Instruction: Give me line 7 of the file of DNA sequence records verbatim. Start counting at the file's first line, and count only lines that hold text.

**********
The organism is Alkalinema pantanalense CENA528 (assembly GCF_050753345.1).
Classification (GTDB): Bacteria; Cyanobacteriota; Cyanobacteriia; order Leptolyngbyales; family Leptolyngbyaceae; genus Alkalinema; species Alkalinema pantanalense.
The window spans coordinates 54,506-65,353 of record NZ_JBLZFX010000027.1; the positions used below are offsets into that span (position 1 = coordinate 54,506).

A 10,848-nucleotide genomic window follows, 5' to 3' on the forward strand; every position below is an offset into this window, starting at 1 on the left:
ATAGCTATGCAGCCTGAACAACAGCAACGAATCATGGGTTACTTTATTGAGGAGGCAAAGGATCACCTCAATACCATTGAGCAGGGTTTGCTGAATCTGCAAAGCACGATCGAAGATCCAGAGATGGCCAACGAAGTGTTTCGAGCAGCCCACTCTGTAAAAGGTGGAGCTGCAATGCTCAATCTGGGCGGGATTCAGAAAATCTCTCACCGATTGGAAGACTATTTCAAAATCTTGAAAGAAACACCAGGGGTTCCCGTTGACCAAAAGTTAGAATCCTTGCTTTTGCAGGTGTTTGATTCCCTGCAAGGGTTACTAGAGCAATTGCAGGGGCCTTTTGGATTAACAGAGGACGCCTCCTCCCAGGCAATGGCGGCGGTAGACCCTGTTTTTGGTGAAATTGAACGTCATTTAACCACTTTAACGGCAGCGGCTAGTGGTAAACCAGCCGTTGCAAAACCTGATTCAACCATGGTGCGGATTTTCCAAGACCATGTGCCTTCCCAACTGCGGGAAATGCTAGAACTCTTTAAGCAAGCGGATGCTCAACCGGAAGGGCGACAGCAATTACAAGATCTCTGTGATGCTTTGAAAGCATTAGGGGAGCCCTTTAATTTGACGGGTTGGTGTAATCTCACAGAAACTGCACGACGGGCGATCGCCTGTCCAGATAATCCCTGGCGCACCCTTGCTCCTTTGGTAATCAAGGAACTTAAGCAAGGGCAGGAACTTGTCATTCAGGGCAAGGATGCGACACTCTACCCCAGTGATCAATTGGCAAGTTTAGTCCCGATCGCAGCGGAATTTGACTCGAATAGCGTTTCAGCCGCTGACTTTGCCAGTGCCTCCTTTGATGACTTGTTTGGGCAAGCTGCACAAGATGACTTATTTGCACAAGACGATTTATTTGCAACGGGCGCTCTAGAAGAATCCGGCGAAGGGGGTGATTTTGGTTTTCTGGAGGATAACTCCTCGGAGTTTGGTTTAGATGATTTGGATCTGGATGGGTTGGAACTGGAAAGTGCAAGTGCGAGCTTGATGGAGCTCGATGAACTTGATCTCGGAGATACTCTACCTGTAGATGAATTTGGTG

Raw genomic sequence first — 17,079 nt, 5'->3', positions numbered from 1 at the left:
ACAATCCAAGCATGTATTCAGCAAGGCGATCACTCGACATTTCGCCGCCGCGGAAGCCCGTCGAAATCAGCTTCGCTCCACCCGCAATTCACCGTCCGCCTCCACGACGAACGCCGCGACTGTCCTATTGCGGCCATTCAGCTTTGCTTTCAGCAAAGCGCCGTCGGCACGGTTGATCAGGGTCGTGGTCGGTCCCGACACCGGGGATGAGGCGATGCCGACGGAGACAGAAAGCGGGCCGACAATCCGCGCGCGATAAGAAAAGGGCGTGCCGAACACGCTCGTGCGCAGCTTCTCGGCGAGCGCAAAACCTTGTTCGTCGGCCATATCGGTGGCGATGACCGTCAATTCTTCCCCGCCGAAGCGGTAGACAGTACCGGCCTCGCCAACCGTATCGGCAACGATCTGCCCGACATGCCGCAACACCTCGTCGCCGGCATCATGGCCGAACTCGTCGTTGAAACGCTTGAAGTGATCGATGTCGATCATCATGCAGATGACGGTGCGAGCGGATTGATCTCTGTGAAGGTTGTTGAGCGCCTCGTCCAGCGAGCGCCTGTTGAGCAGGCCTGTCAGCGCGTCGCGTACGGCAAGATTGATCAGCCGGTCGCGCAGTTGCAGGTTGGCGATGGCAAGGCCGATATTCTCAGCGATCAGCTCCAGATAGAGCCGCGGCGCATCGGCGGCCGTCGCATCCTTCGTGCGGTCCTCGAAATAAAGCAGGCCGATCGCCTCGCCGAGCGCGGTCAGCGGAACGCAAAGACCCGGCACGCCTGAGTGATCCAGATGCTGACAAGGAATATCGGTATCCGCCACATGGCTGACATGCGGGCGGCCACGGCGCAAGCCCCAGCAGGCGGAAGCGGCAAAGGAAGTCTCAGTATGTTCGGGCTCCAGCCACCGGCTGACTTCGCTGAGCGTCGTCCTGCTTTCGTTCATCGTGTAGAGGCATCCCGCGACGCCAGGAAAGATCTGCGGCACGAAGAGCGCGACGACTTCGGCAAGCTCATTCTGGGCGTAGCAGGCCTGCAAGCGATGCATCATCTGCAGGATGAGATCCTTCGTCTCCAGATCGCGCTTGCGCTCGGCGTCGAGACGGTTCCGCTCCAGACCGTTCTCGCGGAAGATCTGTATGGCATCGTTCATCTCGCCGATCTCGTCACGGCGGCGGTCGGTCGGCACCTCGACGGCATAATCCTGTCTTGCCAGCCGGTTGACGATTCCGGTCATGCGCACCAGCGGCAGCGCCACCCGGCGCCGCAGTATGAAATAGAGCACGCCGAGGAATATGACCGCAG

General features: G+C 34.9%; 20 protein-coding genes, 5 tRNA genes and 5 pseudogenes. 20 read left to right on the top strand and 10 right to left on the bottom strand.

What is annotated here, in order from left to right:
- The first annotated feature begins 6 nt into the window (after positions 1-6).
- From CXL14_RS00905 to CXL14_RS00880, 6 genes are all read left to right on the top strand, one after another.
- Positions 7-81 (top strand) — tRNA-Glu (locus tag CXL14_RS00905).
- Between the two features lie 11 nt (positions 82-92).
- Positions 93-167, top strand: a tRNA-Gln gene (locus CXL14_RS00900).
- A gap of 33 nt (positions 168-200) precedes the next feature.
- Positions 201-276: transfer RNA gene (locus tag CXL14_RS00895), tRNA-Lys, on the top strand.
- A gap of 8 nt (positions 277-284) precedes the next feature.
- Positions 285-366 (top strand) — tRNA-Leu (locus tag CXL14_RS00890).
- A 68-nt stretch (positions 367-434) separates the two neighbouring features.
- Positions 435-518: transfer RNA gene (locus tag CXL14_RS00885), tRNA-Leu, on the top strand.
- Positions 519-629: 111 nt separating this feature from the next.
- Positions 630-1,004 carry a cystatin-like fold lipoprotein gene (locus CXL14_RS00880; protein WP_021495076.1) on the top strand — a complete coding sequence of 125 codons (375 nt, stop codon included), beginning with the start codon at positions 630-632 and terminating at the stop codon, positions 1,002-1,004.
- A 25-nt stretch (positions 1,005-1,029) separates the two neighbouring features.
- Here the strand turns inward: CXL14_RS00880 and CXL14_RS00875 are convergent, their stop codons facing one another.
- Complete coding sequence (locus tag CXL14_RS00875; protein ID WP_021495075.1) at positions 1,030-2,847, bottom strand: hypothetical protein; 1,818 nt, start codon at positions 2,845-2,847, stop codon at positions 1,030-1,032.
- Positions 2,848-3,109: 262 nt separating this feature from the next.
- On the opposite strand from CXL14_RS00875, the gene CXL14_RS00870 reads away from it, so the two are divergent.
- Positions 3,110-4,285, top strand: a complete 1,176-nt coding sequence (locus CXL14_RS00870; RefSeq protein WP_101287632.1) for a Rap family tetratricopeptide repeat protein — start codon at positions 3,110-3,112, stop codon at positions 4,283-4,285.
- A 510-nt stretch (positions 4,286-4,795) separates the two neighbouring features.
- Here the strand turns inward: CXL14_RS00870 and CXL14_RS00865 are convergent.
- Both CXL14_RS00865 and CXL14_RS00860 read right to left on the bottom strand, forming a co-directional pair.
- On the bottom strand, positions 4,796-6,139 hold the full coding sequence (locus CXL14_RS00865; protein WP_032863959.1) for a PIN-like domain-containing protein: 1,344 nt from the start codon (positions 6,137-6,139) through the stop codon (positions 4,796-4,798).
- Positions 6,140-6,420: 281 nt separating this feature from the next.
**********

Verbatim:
ACAATCCAAGCATGTATTCAGCAAGGCGATCACTCGACATTTCGCCGCCGCGGAAGCCCGTCGAAATCAGCTTCGCTCCACCCGCAATTCACCGTCCGCCTCCACGACGAACGCCGCGACTGTCCTATTGCGGCCATTCAGCTTTGCTTTCAGCAAAGCGCCGTCGGCACGGTTGATCAGGGTCGTGGTCGGTCCCGACACCGGGGATGAGGCGATGCCGACGGAGACAGAAAGCGGGCCGACAATCCGCGCGCGATAAGAAAAGGGCGTGCCGAACACGCTCGTGCGCAGCTTCTCGGCGAGCGCAAAACCTTGTTCGTCGGCCATATCGGTGGCGATGACCGTCAATTCTTCCCCGCCGAAGCGGTAGACAGTACCGGCCTCGCCAACCGTATCGGCAACGATCTGCCCGACATGCCGCAACACCTCGTCGCCGGCATCATGGCCGAACTCGTCGTTGAAACGCTTGAAGTGATCGATGTCGATCATCATGCAGATGACGGTGCGAGCGGATTGATCTCTGTGAAGGTTGTTGAGCGCCTCGTCCAGCGAGCGCCTGTTGAGCAGGCCTGTCAGCGCGTCGCGTACGGCAAGATTGATCAGCCGGTCGCGCAGTTGCAGGTTGGCGATGGCAAGGCCGATATTCTCAGCGATCAGCTCCAGATAGAGCCGCGGCGCATCGGCGGCCGTCGCATCCTTCGTGCGGTCCTCGAAATAAAGCAGGCCGATCGCCTCGCCGAGCGCGGTCAGCGGAACGCAAAGACCCGGCACGCCTGAGTGATCCAGATGCTGACAAGGAATATCGGTATCCGCCACATGGCTGACATGCGGGCGGCCACGGCGCAAGCCCCAGCAGGCGGAAGCGGCAAAGGAAGTCTCAGTATGTTCGGGCTCCAGCCACCGGCTGACTTCGCTGAGCGTCGTCCTGCTTTCGTTCATCGTGTAGAGGCATCCCGCGACGCCAGGAAAGATCTGCGGCACGAAGAGCGCGACGACTTCGGCAAGCTCATTCTGGGCGTAGCAGGCCTGCAAGCGATGCATCATCTGCAGGATGAGATCCTTCGTCTCCAGATCGCGCTTGCGCTCGGCGTCGAGACGGTTCCGCTCCAGACCGTTCTCGCGGAAGATCTGTATGGCATCGTTCATCTCGCCGATCTCGTCACGGCGGCGGTCGGTCGGCACCTCGACGGCATAATCCTGTCTTGCCAGCCGGTTGACGATTCCGGTCATGCGCACCAGCGGCAGCGCCACCCGGCGCCGCAGTATGAAATAGAGCACGCCGAGGAATATGACCGCAG